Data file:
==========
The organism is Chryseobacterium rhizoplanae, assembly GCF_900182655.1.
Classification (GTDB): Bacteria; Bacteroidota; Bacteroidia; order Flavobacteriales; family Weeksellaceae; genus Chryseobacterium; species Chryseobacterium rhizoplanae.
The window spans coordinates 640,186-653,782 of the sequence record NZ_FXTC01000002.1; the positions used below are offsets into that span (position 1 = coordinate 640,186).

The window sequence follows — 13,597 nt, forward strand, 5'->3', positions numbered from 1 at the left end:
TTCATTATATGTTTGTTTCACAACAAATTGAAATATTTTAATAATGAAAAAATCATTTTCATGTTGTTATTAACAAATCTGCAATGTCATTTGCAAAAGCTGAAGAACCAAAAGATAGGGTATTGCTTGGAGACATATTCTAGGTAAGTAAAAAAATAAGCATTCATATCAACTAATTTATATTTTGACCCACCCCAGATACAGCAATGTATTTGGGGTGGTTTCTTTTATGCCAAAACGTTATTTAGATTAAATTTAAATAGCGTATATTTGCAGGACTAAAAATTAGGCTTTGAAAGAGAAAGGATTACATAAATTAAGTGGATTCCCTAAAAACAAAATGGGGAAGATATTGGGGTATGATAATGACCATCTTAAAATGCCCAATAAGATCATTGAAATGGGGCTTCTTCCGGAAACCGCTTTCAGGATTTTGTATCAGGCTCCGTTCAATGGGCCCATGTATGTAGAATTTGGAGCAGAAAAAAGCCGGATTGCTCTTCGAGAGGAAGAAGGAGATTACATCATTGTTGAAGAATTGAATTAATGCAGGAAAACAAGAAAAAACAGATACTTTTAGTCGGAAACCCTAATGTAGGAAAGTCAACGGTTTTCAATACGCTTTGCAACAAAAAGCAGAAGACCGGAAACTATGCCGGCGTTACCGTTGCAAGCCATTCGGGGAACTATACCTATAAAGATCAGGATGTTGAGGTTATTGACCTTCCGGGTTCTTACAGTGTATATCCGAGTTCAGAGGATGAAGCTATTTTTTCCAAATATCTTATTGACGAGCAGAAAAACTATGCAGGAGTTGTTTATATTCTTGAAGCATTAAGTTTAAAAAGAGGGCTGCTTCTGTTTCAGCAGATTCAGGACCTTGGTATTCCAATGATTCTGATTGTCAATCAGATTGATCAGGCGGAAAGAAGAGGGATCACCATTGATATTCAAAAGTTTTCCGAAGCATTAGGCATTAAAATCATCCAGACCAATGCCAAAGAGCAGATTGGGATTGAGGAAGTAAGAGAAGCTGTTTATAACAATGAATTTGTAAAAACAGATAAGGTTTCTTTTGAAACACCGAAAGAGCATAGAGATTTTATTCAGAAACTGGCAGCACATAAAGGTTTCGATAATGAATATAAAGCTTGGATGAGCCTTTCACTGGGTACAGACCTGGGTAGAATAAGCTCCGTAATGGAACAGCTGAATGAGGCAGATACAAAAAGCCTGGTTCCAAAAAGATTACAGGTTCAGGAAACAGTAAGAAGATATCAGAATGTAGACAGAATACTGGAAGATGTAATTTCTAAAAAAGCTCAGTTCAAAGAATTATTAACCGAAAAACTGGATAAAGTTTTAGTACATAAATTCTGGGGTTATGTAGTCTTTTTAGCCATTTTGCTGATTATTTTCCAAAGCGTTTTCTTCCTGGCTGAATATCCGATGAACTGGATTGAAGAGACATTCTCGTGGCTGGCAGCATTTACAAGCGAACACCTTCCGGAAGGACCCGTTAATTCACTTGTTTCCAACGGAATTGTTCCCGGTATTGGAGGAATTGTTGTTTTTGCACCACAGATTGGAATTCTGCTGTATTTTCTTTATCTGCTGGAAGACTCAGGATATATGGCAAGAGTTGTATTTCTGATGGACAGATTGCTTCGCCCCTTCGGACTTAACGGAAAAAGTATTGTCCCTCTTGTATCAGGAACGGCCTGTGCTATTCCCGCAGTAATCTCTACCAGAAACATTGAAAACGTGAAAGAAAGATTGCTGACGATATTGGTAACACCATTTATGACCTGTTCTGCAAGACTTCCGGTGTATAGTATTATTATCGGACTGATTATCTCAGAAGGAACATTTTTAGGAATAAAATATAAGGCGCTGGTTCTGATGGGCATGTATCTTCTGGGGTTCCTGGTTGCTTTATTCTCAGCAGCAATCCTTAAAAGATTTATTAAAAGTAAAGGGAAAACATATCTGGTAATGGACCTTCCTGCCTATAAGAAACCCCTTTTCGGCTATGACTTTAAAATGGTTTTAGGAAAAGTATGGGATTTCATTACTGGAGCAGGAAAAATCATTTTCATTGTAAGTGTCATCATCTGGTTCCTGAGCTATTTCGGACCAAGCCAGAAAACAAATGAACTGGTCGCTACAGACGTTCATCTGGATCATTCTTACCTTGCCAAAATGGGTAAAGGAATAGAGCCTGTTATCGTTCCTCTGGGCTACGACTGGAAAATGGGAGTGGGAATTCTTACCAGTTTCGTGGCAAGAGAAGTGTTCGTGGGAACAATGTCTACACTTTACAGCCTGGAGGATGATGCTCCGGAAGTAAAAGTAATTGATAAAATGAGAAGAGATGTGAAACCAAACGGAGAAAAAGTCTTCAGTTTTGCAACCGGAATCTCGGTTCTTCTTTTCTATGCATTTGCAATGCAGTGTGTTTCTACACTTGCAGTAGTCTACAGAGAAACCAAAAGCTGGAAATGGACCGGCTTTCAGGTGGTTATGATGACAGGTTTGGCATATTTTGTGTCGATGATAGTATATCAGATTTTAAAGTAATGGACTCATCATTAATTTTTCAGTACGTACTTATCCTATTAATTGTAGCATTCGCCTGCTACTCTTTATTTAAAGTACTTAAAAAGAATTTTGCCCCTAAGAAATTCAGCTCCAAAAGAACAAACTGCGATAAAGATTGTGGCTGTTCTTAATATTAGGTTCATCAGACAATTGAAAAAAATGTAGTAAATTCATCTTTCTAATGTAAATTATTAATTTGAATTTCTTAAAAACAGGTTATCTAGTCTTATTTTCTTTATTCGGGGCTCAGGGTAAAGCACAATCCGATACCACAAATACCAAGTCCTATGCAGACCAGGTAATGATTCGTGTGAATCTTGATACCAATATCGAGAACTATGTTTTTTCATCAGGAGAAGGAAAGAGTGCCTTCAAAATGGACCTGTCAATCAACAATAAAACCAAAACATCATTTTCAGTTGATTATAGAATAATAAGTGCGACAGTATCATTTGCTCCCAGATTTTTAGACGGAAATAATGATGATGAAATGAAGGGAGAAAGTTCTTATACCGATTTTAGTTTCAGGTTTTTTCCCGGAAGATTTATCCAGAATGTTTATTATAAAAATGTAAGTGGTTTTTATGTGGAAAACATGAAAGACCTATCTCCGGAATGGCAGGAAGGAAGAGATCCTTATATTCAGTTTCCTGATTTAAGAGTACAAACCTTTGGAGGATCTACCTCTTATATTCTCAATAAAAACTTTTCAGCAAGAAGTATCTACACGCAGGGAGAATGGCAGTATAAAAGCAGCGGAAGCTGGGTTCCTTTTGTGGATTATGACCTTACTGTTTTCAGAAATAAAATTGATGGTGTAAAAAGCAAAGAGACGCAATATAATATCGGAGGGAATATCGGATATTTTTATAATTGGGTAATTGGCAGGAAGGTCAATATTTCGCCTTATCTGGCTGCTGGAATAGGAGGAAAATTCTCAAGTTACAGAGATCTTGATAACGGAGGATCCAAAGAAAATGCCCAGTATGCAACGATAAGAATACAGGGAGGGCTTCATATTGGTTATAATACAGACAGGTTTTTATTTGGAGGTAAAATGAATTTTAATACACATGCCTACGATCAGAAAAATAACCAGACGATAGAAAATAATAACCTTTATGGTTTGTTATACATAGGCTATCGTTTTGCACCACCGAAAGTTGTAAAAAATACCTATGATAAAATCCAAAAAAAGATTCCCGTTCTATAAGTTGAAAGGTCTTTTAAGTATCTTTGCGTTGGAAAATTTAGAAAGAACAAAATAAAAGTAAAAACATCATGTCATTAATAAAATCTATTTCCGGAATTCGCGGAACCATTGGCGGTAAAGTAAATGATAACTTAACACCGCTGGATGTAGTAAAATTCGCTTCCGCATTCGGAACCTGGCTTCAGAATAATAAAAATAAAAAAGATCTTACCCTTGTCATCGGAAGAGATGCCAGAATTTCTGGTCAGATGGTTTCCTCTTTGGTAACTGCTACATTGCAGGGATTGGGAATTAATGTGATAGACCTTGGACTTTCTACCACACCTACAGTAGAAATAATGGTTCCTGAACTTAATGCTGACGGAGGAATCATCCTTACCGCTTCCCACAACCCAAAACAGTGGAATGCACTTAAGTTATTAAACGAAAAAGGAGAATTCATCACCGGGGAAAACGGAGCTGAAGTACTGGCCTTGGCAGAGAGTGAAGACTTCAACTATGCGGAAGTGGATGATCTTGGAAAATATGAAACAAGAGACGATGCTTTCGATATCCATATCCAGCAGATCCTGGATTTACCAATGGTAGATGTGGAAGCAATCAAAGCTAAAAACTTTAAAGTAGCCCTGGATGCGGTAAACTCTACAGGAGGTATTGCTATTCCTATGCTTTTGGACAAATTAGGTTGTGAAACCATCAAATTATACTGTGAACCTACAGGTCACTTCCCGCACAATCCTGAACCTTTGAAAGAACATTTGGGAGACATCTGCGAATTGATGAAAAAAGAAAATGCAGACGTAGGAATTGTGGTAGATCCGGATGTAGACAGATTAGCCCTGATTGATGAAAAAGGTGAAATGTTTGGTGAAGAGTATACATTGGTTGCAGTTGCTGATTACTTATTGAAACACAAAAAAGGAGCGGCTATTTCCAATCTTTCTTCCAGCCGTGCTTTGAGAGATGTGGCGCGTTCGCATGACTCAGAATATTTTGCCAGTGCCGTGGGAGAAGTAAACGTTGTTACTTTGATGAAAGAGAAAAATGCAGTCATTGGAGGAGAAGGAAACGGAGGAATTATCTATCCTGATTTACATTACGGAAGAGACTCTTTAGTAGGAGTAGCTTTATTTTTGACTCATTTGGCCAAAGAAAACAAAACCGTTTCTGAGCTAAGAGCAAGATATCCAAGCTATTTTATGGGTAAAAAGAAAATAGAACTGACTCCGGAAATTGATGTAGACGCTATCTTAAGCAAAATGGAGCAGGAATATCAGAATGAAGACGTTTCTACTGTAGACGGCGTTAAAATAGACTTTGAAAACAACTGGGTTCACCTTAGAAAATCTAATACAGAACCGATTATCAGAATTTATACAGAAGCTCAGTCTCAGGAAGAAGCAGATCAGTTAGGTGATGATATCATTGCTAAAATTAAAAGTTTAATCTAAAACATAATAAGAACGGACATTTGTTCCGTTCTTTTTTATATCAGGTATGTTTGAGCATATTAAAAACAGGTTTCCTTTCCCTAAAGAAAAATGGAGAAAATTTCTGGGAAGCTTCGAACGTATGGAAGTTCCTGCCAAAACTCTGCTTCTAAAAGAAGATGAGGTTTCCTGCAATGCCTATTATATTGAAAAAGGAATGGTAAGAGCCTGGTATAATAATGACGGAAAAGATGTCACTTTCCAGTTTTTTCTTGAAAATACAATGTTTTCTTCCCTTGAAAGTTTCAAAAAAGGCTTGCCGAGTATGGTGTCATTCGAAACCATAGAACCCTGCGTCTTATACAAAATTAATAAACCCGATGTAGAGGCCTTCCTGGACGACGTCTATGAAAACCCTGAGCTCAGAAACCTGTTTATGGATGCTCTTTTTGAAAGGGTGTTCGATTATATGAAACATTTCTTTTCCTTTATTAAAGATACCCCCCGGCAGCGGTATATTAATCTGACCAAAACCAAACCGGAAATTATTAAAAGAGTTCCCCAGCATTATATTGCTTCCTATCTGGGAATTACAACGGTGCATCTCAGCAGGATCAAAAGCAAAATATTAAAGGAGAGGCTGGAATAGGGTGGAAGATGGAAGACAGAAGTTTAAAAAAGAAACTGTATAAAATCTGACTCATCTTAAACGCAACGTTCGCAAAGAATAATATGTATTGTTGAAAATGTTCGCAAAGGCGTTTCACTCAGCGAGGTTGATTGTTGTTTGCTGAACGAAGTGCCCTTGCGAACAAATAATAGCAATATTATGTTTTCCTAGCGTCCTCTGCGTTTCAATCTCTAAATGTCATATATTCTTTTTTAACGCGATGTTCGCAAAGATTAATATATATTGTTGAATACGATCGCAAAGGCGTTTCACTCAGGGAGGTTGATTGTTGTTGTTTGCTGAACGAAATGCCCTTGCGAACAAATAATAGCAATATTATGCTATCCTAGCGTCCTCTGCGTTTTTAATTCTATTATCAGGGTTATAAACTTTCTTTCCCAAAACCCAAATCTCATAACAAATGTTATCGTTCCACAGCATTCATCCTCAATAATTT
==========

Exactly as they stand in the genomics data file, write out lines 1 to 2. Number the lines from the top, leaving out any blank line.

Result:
The organism is Chryseobacterium rhizoplanae, assembly GCF_900182655.1.
Classification (GTDB): Bacteria; Bacteroidota; Bacteroidia; order Flavobacteriales; family Weeksellaceae; genus Chryseobacterium; species Chryseobacterium rhizoplanae.